An Example of Pattern-oriented Analysis
The analysis uses a three-step process, following the steps presented in Figure 2
- Identify the architecture pattern and the open source software products required.
- Analyze the required features of the products
- Aggregate the results for the architecture pattern.
This process provides a holistic approach for analysis of open source software intended to solve a specific business problem, rather than adopting open source in isolation.
Step 1: Identify Architecture Patterns and Products
Architecture patterns represent abstractions of real world, successful implementations of solutions. Realizing these solutions requires infrastructure (software and hardware), development processes, and tools. Because hardware is not an open source product I've left it out of the discussion. In addition, because development processes are mainly local to an IT environment, I've excluded them from the discussion as well, leaving only software as a concern.
The first two columns in Table 1 list the patterns from IBM's e-business catalogue. To the list I have added a comprehensive but not exhaustive list of possible software. Based on your specific requirements you can add or remove software from the list. The patterns in Table 1 are intended as fast-track solution accelerators. Typically, business problems will need a combination of some or all of the patterns.
Step 2: Analyze Individual Products
To see how these patterns can be achieved with open source software requires considerable effort, because the onus of selecting and implementing the software lies entirely with the user organizations. Fortunately, that situation is changing, because many vendors have started providing support for open source software. Nevertheless, serious due diligence is needed because business problems usually require multiple architecture patterns or a combination of multiple software products.
One key factor in this analysis is to assess the viability (the combination of availability and maturity of the software) of the software products.
Among the analysis parameters you can use for this are:
- The number of years that the products have been available
- The number of production-level implementations of solutions using the software
- The activity of the open source group
- The availability of services and support (paid or otherwise)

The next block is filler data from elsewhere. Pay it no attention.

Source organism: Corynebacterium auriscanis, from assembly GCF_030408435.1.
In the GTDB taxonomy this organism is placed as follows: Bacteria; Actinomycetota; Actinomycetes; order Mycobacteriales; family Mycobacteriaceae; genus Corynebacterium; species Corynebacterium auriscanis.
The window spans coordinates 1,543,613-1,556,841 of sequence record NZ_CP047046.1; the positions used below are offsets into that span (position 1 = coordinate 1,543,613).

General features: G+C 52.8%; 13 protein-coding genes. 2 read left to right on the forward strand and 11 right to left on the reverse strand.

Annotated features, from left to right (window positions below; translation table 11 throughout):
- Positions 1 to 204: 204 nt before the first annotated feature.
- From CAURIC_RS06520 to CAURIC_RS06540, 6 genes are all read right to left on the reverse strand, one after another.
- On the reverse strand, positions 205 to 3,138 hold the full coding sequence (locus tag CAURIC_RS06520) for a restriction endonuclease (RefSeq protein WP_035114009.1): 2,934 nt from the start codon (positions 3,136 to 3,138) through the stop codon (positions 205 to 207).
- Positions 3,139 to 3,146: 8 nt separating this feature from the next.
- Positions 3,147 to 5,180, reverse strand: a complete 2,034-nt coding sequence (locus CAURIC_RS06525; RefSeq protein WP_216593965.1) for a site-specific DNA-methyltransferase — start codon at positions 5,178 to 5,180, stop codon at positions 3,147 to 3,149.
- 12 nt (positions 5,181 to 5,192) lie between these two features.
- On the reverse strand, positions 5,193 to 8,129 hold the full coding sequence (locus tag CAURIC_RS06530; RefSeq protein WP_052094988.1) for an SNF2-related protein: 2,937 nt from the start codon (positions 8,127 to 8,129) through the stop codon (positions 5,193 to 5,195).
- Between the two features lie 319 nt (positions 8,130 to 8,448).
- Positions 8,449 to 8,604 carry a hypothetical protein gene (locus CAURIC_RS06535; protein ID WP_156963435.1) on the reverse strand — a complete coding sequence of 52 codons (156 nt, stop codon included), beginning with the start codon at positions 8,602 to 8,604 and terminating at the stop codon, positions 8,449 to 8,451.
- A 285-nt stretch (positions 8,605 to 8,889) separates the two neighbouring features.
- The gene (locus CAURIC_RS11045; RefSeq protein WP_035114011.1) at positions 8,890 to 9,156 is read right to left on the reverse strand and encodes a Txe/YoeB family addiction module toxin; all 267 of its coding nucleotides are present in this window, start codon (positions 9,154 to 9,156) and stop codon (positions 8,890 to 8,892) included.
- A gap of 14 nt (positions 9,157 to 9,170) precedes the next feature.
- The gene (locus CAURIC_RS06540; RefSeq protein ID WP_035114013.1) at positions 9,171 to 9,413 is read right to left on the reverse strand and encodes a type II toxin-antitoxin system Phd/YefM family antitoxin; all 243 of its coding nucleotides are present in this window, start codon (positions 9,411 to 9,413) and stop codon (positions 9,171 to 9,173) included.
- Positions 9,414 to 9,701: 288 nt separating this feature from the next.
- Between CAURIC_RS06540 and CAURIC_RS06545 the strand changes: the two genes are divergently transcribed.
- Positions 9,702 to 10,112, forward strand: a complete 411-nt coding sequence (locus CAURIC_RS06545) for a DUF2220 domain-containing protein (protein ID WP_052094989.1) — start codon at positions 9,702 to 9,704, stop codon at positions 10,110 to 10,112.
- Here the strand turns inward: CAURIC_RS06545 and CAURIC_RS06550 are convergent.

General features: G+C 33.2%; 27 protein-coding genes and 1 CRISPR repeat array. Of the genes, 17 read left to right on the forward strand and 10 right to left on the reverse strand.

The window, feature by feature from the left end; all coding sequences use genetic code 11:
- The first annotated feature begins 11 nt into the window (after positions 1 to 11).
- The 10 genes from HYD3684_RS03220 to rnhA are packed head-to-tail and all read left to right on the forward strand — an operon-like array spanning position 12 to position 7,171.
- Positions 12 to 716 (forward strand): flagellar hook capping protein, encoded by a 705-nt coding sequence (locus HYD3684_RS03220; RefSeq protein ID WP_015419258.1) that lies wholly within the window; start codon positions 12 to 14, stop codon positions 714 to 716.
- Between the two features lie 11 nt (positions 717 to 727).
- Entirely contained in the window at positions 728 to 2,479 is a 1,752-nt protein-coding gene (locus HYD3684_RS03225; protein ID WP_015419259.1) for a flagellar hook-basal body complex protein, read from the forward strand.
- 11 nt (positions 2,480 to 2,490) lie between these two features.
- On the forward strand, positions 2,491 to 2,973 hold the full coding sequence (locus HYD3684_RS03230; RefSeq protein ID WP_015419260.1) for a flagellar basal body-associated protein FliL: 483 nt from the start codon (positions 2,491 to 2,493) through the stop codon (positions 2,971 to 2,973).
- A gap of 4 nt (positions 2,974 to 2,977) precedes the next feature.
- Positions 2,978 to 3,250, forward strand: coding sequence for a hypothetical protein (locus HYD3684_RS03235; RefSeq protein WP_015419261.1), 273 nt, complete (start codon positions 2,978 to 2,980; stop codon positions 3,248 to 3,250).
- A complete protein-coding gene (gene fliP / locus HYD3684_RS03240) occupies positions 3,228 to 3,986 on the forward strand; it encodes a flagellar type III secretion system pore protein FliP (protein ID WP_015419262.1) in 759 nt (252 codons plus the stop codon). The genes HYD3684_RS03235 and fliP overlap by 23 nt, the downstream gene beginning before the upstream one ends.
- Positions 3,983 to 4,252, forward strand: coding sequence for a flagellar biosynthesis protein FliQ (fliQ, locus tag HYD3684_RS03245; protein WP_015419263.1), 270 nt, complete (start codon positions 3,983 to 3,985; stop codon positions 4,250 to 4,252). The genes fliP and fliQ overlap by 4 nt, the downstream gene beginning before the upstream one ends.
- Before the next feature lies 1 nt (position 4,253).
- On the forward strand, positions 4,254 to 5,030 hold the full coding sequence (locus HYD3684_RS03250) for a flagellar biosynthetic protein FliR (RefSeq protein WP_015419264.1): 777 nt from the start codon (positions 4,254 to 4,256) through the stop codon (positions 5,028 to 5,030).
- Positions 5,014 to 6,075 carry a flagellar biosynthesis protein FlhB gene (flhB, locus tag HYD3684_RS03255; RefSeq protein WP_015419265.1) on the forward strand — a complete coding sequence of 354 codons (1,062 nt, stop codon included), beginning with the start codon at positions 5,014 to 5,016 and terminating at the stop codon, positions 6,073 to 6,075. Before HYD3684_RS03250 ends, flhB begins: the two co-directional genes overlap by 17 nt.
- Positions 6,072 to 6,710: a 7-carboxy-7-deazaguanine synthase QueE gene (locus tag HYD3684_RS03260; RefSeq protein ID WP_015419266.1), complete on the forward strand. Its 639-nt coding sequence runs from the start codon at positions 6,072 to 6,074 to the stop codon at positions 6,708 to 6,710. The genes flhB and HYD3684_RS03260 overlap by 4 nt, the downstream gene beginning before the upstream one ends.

- The awareness within the developer community. This is rated using the number of downloads registered at the respective Web sites.
You should treat these results as representative and indicative, and not necessarily conclusive, because these results are intended only as the first step in an analysis for specific requirements. The ratings are course and generalized; for example, a "High" rating indicates that the product is mature while "Low" means that it is still in its infancy. A low rating need not indicate poor product quality. Note that other analysis parameters such scalability or performance are not included with the product maturity rating; those parameters can be analyzed easily after zeroing in on a product based on the required architecture pattern. Table 2
shows a representative list of software types, implementations, and a High/Medium/Low maturity and usage rating.
Aggregating the results at the level of type product, Table 3 summarizes the results.
In summary, the overall results of this analysis show that:
- Web, Application, Security, Content management and Mail server products are mature.
- Collaboration, Database, Reporting, Portal and Search engine products are very much available for production environments, but their adoption level is low compared to the more mature products. Nevertheless, it's worth considering a controlled adoption of these in the enterprise. Of these, the adoption of open source database server products for mission critical business data is not likely to be very highhowever they're increasingly being embedded into products from other vendors and are good candidates for handling support/temporary data.
- Workflow, OLAP, ETL and Integration software have a low maturity rating, which may stem from the fact that the domain itself is of low importance; that open source implementations in these domains (such as ETL, EAI, and OLAP) are fairly recent, and hence product adoption rates are low; or that the number of players in a given arena (for example, in workflow software) reduces the overall adoption level for any individual product.